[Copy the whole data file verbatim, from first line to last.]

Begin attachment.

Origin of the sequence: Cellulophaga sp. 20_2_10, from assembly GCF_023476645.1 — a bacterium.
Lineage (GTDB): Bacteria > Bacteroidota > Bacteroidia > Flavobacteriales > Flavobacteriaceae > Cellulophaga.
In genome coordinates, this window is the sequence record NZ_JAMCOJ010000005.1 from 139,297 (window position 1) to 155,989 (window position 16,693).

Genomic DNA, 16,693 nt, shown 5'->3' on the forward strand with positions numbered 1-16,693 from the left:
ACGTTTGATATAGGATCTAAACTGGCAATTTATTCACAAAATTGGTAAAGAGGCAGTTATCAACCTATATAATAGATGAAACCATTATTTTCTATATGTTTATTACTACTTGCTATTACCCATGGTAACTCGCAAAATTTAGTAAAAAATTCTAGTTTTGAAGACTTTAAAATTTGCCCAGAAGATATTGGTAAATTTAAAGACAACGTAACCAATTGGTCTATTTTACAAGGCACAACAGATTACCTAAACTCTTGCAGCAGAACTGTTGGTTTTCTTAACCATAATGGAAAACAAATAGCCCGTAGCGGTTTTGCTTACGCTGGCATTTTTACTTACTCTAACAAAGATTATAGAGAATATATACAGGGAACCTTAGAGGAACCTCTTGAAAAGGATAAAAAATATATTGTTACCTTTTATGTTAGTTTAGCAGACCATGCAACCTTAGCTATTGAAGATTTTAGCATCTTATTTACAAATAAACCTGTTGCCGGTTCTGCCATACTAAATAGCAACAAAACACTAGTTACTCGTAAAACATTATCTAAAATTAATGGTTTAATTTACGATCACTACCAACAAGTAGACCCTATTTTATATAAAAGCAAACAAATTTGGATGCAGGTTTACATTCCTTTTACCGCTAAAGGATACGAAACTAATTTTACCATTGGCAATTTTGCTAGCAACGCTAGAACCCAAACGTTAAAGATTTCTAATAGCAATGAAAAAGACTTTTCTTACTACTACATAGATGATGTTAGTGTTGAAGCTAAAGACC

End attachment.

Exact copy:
Origin of the sequence: Cellulophaga sp. 20_2_10, from assembly GCF_023476645.1 — a bacterium.
Lineage (GTDB): Bacteria > Bacteroidota > Bacteroidia > Flavobacteriales > Flavobacteriaceae > Cellulophaga.
In genome coordinates, this window is the sequence record NZ_JAMCOJ010000005.1 from 139,297 (window position 1) to 155,989 (window position 16,693).

Genomic DNA, 16,693 nt, shown 5'->3' on the forward strand with positions numbered 1-16,693 from the left:
ACGTTTGATATAGGATCTAAACTGGCAATTTATTCACAAAATTGGTAAAGAGGCAGTTATCAACCTATATAATAGATGAAACCATTATTTTCTATATGTTTATTACTACTTGCTATTACCCATGGTAACTCGCAAAATTTAGTAAAAAATTCTAGTTTTGAAGACTTTAAAATTTGCCCAGAAGATATTGGTAAATTTAAAGACAACGTAACCAATTGGTCTATTTTACAAGGCACAACAGATTACCTAAACTCTTGCAGCAGAACTGTTGGTTTTCTTAACCATAATGGAAAACAAATAGCCCGTAGCGGTTTTGCTTACGCTGGCATTTTTACTTACTCTAACAAAGATTATAGAGAATATATACAGGGAACCTTAGAGGAACCTCTTGAAAAGGATAAAAAATATATTGTTACCTTTTATGTTAGTTTAGCAGACCATGCAACCTTAGCTATTGAAGATTTTAGCATCTTATTTACAAATAAACCTGTTGCCGGTTCTGCCATACTAAATAGCAACAAAACACTAGTTACTCGTAAAACATTATCTAAAATTAATGGTTTAATTTACGATCACTACCAACAAGTAGACCCTATTTTATATAAAAGCAAACAAATTTGGATGCAGGTTTACATTCCTTTTACCGCTAAAGGATACGAAACTAATTTTACCATTGGCAATTTTGCTAGCAACGCTAGAACCCAAACGTTAAAGATTTCTAATAGCAATGAAAAAGACTTTTCTTACTACTACATAGATGATGTTAGTGTTGAAGCTAAAGACC